Building Community: Delroy Nesta Williams
Building Community: Delroy Nesta Williams

He's an advocate for youth development, for victims of abuse, for literary works but an agriculturist at heart.

Delroy Nesta Williams was born and raised in Bath Estate but his name has become a household one nationally.

"Just a Dominican trying to do some good," is how he describes himself.

He's a Dominican trying to make a difference because of negative influences and negative avenues available to youth.

His desire to do good unto others is attributed to his mom,

"My mother was always involved in church groups or some other activity," he said.

Delroy has been a leading figure in numerous groups starting at the community level, moving on to the national level, and right now "it feels like second nature for Delroy to be involved in a group."

There's the Key Club, Bath Estate Development Committee, National Association of Youth in Agriculture (NAYA), and the National Youth Council (NYC) -where he was president for four years - are just some of the organizations he was involved in.

This Dominica Grammar School old boy's love for agriculture is a result of his stint at the Clifton Dupigny Community College technical wing.

"I didn't realize agriculture had so much to it, the maths the science, etc. But at the end I still excelled at it and got a scholarship to study," he said.

Currently, he works as Agriculture Officer 3 for Morne Rachette, Coulibistrie, Colihaut area. Williams also owns a farm in Concord where he grows several tree crops and short-term crops.

He believes agriculture is key and young people should show more interest.

"I think the disinterest is short-sightedness," he said. "I think we did not look enough at diversification. Dominica is well suited to take advantage of that."

Delroy is a talented writer. His work received national recognition during the reunion celebrations in 2008. But he was writing long before that. "A closet poet" is how he put it.

He remembers participating in the open mic session of the Literary Arts Festival.

"The feedback was so overwhelming, I decided 'you know what? I'm going to focus on my writing'," Williams said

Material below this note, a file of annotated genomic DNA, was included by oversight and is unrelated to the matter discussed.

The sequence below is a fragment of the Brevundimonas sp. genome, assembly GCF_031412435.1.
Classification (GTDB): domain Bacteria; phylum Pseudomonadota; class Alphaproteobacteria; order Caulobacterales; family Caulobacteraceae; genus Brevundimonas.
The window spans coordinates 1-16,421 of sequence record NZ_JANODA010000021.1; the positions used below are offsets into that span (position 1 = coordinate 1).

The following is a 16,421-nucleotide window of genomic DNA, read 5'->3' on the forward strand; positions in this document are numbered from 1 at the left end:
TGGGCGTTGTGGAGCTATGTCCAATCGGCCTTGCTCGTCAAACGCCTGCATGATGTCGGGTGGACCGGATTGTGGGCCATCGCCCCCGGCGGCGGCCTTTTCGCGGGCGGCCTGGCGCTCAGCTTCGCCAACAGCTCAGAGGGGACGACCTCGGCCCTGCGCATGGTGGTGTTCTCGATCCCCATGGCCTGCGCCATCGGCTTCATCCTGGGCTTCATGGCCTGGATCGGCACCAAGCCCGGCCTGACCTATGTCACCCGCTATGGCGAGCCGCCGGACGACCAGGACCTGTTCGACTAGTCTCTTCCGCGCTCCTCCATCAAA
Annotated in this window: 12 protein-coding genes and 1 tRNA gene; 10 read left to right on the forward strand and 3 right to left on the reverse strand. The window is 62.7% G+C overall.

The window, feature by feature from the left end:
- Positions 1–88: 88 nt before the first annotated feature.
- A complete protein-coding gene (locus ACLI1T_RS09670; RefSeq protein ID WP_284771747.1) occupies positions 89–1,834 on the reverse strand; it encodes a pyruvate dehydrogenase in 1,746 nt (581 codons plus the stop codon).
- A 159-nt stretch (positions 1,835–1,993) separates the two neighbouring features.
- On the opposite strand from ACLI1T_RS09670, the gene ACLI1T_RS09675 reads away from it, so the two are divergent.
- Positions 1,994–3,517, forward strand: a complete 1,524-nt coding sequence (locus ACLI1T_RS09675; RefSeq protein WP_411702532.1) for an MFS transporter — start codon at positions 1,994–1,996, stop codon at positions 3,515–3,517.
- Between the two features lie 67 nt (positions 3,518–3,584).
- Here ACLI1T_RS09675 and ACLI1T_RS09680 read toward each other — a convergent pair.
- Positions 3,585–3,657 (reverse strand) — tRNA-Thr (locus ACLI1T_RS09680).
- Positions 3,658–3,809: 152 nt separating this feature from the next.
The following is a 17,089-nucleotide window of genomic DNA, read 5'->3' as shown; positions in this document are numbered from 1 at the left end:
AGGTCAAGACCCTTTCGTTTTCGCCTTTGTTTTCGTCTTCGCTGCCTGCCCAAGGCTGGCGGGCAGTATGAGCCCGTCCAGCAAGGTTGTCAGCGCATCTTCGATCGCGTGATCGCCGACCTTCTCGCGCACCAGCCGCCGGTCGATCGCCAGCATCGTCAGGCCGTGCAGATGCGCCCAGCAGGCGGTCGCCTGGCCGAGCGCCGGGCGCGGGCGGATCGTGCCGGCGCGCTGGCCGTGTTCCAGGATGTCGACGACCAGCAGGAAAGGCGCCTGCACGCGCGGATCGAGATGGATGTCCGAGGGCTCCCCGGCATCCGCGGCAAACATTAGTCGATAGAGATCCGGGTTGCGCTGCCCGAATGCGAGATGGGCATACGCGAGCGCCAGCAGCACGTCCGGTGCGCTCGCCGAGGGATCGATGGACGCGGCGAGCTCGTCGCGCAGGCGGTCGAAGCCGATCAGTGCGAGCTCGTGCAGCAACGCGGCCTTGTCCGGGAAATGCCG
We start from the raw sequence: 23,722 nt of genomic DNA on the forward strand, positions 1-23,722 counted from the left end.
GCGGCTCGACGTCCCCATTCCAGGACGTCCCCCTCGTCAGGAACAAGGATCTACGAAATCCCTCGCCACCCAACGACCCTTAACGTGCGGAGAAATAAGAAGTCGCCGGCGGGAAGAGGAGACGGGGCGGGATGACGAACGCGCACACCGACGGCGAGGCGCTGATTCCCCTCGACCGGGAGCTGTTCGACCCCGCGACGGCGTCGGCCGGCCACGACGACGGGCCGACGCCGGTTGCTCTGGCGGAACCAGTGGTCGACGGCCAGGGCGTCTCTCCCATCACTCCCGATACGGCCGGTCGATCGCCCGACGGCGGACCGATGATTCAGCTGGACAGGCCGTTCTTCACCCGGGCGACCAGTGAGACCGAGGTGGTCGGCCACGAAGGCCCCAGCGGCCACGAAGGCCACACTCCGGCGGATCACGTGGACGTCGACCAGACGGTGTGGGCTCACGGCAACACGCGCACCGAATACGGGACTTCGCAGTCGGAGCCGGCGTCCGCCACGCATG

As president of NYC, he attended workshops and meetings in a bid to get youth more involved in the art form.

Despite his busy schedule he always made time to advocate on social issues such as child abuse. His dedication to seeing a reduction in this societal ill led him to co-found the movement Lévé Domnik.

"Lévé Domnik, sort of just fell on my lap," he said.

He recalled reading about Life in Leggings (a Caribbean social media movement on gender-based violence) and figured something similar should be done in Dominica. He contacted a fellow advocate Kadijah Moore and together they ran with the idea.

This advocacy was extremely helpful to young people. Unfortunately, Hurricane Maria curtailed the activities but they are looking to resume the online vibrancy of this movement.

"Our mantra was to take you from survivor to thriving," Williams said.

Williams urges Dominicans to become more involved in shedding light on social issues. He laments that advocacy for these matters is not as widespread as before.

Presently Delroy is focused on agriculture and writing but helps with two main projects.

"The Shoebox Project, we assist young people going to high school and primary school with snacks, books, and uniform," a project, he said, that is implemented by the Welfare Division and "Then we have this one that Gloria Walsh is responsible for, the Love One Teach One Foundation."

The current project is furnishing a library in Silver Lake.

Delroy believes youth are not the future, but the present, and says all should be done to support them. He advises young people to build a platform to let their voices be heard and get the needed assistance to build themselves, their community, and their country.

-By Andrea Louis